Global financial crisis
Russia's automotive industry was hit hard by the late 2000s recession. Production of passenger cars dropped from 1,470,000 units in 2008 to just 597,000 units in 2009. Lorry production fell from 256,000 to 91,000 in the same period.
In late 2008, the Russian government introduced protectionist measures, worth $5 billion, to improve the situation in the industry. This included $2 billion of bailouts for troubled companies and $3 billion of credits for buyers of Russian cars. Prime minister Vladimir Putin described the move as vital in order to save jobs. The tariffs for imported foreign cars and trucks were increased to a minimum of 50% and go up to 100%. The tariffs are linked to the engine size of the vehicle. The increased duties led to protests in Russian cities, most notably in Vladivostok, where the importation of Japanese cars is an important sector of the city's economy. To compensate for the losses of the Vladivostok businesses, Prime Minister Putin ordered the car manufacturing company Sollers to move one of its factories from Moscow to Vladivostok. The move was completed in 2009, and the factory now employs about 700 locals. It was planned to produce 13,200 cars in Vladivostok in 2010.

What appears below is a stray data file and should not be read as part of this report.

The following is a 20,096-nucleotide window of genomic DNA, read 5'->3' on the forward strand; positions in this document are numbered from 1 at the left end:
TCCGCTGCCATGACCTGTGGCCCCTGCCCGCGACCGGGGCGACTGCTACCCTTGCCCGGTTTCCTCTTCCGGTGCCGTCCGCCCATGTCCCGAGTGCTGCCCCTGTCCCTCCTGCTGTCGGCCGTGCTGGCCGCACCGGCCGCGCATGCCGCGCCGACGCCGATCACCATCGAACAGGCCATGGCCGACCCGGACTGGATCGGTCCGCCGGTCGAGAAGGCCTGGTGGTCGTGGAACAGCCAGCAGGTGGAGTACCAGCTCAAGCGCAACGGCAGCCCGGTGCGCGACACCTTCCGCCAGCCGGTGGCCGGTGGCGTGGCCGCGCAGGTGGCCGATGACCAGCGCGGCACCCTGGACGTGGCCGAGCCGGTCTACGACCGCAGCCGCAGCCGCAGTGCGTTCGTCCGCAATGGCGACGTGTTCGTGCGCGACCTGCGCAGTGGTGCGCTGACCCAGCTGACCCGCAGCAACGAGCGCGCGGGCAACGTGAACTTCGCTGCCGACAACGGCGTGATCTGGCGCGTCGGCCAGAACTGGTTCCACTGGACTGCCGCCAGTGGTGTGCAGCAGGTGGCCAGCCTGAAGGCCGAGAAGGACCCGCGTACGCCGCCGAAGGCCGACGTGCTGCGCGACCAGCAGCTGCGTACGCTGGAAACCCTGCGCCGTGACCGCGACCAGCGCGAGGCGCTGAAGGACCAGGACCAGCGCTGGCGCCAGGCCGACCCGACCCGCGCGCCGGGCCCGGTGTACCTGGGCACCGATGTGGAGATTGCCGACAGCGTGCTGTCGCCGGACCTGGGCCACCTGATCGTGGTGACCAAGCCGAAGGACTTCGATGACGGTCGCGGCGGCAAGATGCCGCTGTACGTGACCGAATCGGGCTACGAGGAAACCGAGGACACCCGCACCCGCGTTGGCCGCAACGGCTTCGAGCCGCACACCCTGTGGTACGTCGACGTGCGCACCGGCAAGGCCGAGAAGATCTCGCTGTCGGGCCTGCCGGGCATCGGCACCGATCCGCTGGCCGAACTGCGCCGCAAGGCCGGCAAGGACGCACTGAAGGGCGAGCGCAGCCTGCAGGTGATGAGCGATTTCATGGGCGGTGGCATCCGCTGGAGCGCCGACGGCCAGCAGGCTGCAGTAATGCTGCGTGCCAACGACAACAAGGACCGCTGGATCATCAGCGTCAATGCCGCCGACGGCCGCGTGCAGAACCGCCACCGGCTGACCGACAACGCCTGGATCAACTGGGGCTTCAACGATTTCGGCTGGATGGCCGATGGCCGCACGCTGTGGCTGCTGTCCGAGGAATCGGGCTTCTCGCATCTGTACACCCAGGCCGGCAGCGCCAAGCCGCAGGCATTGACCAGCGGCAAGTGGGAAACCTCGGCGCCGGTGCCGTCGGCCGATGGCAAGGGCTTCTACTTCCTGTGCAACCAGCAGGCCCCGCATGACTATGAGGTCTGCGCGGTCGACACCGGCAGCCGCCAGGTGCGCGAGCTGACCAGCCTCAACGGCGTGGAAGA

The most efficient anti-crisis measure executed by the Russian government was the introduction of a car scrappage scheme in March 2010. Under the scheme, buyers of new cars could receive a subsidy of up to 600,000 rubles (20,000 USD). Sales of Russia's largest carmaker Avtovaz doubled in the second quarter of 2010 as a result, and the company returned to profit.
By the end of 2010, automotive production had returned to pre-crisis levels. Nine out of the ten most sold models in Russia in 2010 were domestically produced, with Avtovaz's Lada models topping the list. In the first 7 months of 2010, sales of Lada cars increased by 60%, the Korean KIA reported a jump of 101%, and Chevrolet's sales rose by 15%.
In 2010, Russia was the world's 15th largest producer of cars. The Russian automotive industry currently (as of 2010) accounts for about 2% of worldwide car production.
The Russian automotive industry can be divided into four types of companies: local brand producers, foreign OEMs, joint ventures and Russian companies producing foreign brands. In 2008, there were 5,445 companies manufacturing vehicles and related equipment in Russia. The volume of production and sales amounted to 1,513 billion rubles.
The four most popular cars in Russia in 2009 were all AvtoVAZ models. The economy car Lada Priora topped the list with 84,779 sold units. Lada Samara was second with 77,679 units sold in Russia, and the classic Lada 2105/2107 was third with sales of 57,499. Lada 2105 was expected to considerably increase sales following the car scrappage scheme launched in March 2010. The higher-end Lada Kalina was the fourth most sold car in Russia in 2009, selling 52,499 units that year.
In the light commercial vehicle sector, the GAZelle van, manufactured by GAZ has been very popular, occupying a market share of 49% in 2009 and selling 42,400 units. The Avtoperevozchik magazine declared GAZelle as the most successful vehicle of 2009 in the Russian automotive market.